What do Bonzo Dog Doo-Dah Band and Bongo’s Bingo have in common, aside from their equally intriguing alliterative titles? The answer: they have each recently been involved in disputes regarding the ownership of the intellectual property (“IP”) rights in their respective brands.
More specifically, both cases relate to situations in which a promoter or venue provider claimed possession of certain IP rights that naturally belonged to the band or entertainer, and both involve the association of valuable goodwill with a distinctive name or logo.
Bonzo Dog Doo-Dah Band
The Bonzo Dog Doo-Dah Band (the “Band”) is a comedy rock/jazz/pop ensemble formed in the 1960s. In 2016, Anglo Atlantic Media Ltd (“Anglo Atlantic”), a company linked to the Band’s former promoter, registered a UK figurative trade mark for the Band’s name. Members of the Band applied to cancel the mark in 2017, and their invalidity action was upheld by the Registrar of Trade Marks on the basis that the trade mark was applied for in bad faith and, as such, invalidly registered. The Registrar also found that the goodwill associated with the name of the Band flowed to the Band itself, rather than its former promoter or Anglo Atlantic.
This invalidity decision was just one element arising out of a sprawling dispute between the parties in respect of IP proprietorship. Most recently, a related claim brought by Anglo Atlantic against the Band members in respect of various economic torts was struck out by the High Court in a judgment that concluded such claims were “totally without merit”.
Bongo’s Bingo is an entertainment business offering bingo games incorporating raves, dance-offs and catwalk shows. Camp and Furnace Ltd (“Camp”) provided premises for Bongo’s Bingo events. An IP dispute arose between the two, and proceedings were issued in relation to passing off and the infringement of copyright in two logos relating to Bongo’s Bingo. The High Court has recently ruled on the preliminary issues in these proceedings including, among other things, the question of which party owned the copyright in the logos and the goodwill in the business.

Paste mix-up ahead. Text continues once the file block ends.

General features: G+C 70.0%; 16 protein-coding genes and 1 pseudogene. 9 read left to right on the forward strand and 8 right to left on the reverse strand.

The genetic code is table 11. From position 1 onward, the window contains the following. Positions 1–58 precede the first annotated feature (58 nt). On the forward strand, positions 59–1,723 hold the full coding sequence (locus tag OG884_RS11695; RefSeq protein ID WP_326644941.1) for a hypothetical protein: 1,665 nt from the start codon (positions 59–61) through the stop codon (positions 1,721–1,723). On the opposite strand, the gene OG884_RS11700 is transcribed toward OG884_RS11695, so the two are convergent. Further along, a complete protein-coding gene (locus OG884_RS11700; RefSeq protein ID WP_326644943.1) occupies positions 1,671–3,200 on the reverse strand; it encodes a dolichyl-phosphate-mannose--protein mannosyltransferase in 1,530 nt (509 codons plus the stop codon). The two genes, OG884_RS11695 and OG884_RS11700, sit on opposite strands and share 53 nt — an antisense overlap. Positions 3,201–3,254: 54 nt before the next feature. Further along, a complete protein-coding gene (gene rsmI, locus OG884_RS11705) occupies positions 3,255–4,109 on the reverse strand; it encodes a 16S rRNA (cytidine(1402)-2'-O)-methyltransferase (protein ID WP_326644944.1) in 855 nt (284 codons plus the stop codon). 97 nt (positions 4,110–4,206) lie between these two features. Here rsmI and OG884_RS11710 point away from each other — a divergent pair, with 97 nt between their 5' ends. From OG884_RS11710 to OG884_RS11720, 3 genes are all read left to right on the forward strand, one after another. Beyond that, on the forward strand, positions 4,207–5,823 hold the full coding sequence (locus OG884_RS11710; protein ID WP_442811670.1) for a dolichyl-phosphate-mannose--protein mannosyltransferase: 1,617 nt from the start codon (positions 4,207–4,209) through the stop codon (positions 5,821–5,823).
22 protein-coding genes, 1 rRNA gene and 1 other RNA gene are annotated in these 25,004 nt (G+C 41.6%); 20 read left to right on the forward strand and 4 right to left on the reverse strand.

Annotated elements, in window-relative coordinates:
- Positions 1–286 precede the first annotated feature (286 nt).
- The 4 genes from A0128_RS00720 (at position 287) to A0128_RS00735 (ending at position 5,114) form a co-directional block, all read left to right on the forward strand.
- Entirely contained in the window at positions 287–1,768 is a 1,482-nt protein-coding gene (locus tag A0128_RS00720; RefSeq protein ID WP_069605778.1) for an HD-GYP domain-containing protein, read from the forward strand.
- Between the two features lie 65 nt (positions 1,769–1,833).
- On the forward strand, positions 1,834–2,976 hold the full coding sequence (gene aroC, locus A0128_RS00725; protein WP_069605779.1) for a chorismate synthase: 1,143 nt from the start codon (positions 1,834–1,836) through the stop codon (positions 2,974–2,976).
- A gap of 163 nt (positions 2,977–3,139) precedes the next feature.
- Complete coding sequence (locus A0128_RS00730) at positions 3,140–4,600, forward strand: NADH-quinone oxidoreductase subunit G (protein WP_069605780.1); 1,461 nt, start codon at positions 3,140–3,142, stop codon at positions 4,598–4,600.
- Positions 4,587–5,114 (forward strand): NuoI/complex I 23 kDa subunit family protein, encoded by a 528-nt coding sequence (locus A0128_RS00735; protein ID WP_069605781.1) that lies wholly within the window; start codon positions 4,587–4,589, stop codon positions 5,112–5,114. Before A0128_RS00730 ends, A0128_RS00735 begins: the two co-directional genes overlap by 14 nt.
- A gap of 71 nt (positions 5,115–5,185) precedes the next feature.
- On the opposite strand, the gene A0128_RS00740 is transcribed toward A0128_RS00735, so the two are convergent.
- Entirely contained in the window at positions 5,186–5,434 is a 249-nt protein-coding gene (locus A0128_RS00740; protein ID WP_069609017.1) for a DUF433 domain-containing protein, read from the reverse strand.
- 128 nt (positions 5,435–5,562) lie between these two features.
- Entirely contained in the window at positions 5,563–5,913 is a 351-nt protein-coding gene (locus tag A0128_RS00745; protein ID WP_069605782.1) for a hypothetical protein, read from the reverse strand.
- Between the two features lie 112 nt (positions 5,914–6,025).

On the issue of goodwill ownership, the Court found in favour of Bongo’s Bingo on the basis that its creators (Mr Burke and Mr Lacey) had validly assigned their goodwill to Bongo’s Bingo in May 2019. Camp had not played a significant role in the concept creation, and its venue was considered neither essential to the concept nor “the attractive force which brings in the custom.”
The Court found that copyright in the two logos also belonged to Bongo’s Bingo. Although they were designed by a Camp employee, this work did not fall within the scope of his salaried employment and he was separately remunerated out of a share of the bar receipts in respect of Bongo’s Bingo events. Copyright in the logos was validly assigned from the designer first to Mr Burke and Mr Lacey, and then to the company trading as Bongo’s Bingo.
While the outcomes of the Bonzo Dog Doo-Dah Band and Bongo’s Bingo cases are not surprising, their similarity is of note. Questions surrounding the ownership of IP is a common basis for disputes in the media and entertainment sector, and these two cases highlight a number of issues that can arise for businesses where possession of key IP rights is not, on the face of it, clear-cut.